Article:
I'm trying to insert the below query using SSIS. I'm doing this just because there are some overlapping ID's that are already existing ID's in the destination table. I tried using the following to get the Min and Max IDs for both tables in order to insert only the non existing rows:

 MinID  MaxID
select 552596452-633166940

--destination table
MinID        MaxID
450485204  596693972

Then I now used that to implement the insert using SSIS Package. I couldn't get this package to run. Is there anything that i'm doing wrong? is there any other SSIS data flow that I could use to work around this? I chose to use SSIS because the record is aroung 30 million rows which will take too long to run on SQL and it's going to also fill up the logspace pretty quicky which will affect the performance of the server.

INSERT INTO dbo.destinationtable          

SELECT  id, userId, serviceId, keyId, wappush, builturl, datestamp, pocessingTime, 
          UserAgent, Referer, fallBack, Error, ClientIP, AdvertUrl
FROM  sourcetable a (nolock)
WHERE (datestamp < DATEADD(d, 0, DATEDIFF(d, 0, GETDATE() - 60))) 
AND id > 596693972 and id <= 633166940
  • What do you mean by 'Couldn't get it to run'? Sep 29, 2014 at 12:30
  • More information is needed. Any error messages or other details that might describe what is failing?
    – RLF
    Sep 29, 2014 at 12:30
  • Also, it's WITH (NOLOCK). We've been through this before! dba.stackexchange.com/questions/77331/… Sep 29, 2014 at 12:31
  • Apparently you have chosen SSIS in order to avoid processing 30 million rows in a transaction. It all depends on how you do it. However, you can certainly process batches of rows in TSQL without adding SSIS into the process.
    – RLF
    Sep 29, 2014 at 12:34
  • @Mark Sinkinson that wasn't the question. That was about joins and has already been sorted. This is a completely different situation and tables. Thanks
    – SQLBen
    Sep 29, 2014 at 16:59

1 Answer 1


If you're going to use SSIS, may I suggest you use it? ;)

What I believe you are attempting to do is insert some data that doesn't already exist in the target. You have identified what data needs to go using your min/max logic and you attempted to do a similar operation for the target.

For starters, the OLE DB Command is something you should use sparingly. It performs singleton operations and so the volume of rows you want this thing handling should be in the tens, maybe hundreds. Definitely not 80 million.

Your data flow should look something like this

enter image description here

I have an OLE DB Source (ADO.NET can be used but if you need to parameterize your query, it's a little more complex). You can use your existing query or if you need to chunk it up because you have active systems, so be it.

The Lookup Component, LKP RM_DimEmplo... is the key to this operation. When the package starts, it is going to run the source query in that component and cache all the values. That sounds expensive, so don't let it be. Don't just select dbo.destinationTable. Write your query to bring back only the keys you need to make a match. It should be those IDs. That will be very narrow and shouldn't be so bad. The idea here is that you will have your source rows and you will compare those to the cache of the target table based on those keys. Since you're not worried about detecting differences, you know that anything that doesn't match needs to go, so on the "General" tab, change the "Specify how to handle rows with no matching entries" to use Redirect rows to no match output. Otherwise, this will blow up when it doesn't make a match.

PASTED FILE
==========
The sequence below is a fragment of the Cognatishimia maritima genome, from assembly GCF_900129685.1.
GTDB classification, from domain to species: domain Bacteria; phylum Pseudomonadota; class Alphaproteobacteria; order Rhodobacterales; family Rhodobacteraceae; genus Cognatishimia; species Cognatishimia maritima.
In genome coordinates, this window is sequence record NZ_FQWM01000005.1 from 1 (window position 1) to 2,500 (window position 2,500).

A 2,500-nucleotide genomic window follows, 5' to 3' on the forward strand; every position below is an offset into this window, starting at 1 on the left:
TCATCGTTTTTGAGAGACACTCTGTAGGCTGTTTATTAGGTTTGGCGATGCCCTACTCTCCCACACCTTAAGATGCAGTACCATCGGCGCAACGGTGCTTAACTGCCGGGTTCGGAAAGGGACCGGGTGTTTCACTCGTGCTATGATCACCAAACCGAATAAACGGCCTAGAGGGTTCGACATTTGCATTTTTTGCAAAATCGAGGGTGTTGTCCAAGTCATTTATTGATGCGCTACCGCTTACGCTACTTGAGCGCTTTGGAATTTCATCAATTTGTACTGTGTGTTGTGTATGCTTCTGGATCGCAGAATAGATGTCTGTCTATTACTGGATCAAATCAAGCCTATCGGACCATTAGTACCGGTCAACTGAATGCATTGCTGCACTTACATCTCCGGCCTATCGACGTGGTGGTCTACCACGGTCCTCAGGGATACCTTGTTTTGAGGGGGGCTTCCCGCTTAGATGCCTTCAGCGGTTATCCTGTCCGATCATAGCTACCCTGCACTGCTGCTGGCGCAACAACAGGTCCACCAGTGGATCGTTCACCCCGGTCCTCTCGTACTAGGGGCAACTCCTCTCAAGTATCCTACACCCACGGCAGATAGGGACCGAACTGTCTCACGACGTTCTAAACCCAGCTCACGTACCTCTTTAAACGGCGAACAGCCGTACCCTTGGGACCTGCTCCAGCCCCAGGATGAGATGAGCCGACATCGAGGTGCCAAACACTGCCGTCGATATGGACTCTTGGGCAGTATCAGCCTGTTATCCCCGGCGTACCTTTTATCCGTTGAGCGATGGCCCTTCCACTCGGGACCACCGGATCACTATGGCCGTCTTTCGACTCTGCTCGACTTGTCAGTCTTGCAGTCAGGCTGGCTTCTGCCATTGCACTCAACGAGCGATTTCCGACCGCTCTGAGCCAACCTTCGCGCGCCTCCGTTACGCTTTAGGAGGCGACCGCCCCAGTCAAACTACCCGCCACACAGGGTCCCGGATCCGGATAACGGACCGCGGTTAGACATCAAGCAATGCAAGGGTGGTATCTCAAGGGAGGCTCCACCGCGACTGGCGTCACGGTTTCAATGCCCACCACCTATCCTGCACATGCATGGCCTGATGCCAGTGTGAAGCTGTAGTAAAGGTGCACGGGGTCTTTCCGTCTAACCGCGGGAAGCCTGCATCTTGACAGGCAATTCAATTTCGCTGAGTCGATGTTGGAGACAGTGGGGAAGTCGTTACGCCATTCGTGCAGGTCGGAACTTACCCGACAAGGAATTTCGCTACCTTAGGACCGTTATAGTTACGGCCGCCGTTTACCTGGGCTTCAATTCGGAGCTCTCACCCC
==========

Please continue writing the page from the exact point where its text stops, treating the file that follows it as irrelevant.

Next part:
If you find it's still impactfull on your systems, then you need to go to a more advanced approach of using Expressions on the Lookup Component to filter the range of data to match the IDs coming in. Thus, you have identified the source range is 100 to 200. There's no need to pull in the full 0 to 1000 range of keys in the destination, you would simply make the lookup cache the keys that are in the operational range. 80M shouldn't be terribly taxing unless you have just no RAM to spare on the machine.

The OLE DB Command does singleton, one-off operations. The OLE DB Destination can either do singleton inserts (default for 2005 - Table or view) or set/batch based updates (Table or View - fast load) which can be screaming cheetah wheelies fast. Since you're loading a lot of data, unless you want your admins to hate you, change the Max insert commit size to something other than the default of 2147483647. That basically says don't commit nothing until it's all been inserted. That can cause your transaction log to get big in a hurry.

The nice thing about your problem is that you can run this to your heart's content. Say 1M rows get loaded and something bad happens. Just restart. However much got committed and when it restarts, it might pull the same source data but your lookup will have the most recent set of keys from the target so the result will be no operation performed for those. I know, you'd think everyone loves duplicates in their target system but for some reason, that just doesn't fly at some places...


I can't recommend the Stairway to Integration Services series enough. Specifically for this problem, Level 3

  • Thanks @billinkc. This answers my question. although the rows are not 80M but 30M.
    – SQLBen
    Sep 29, 2014 at 16:52

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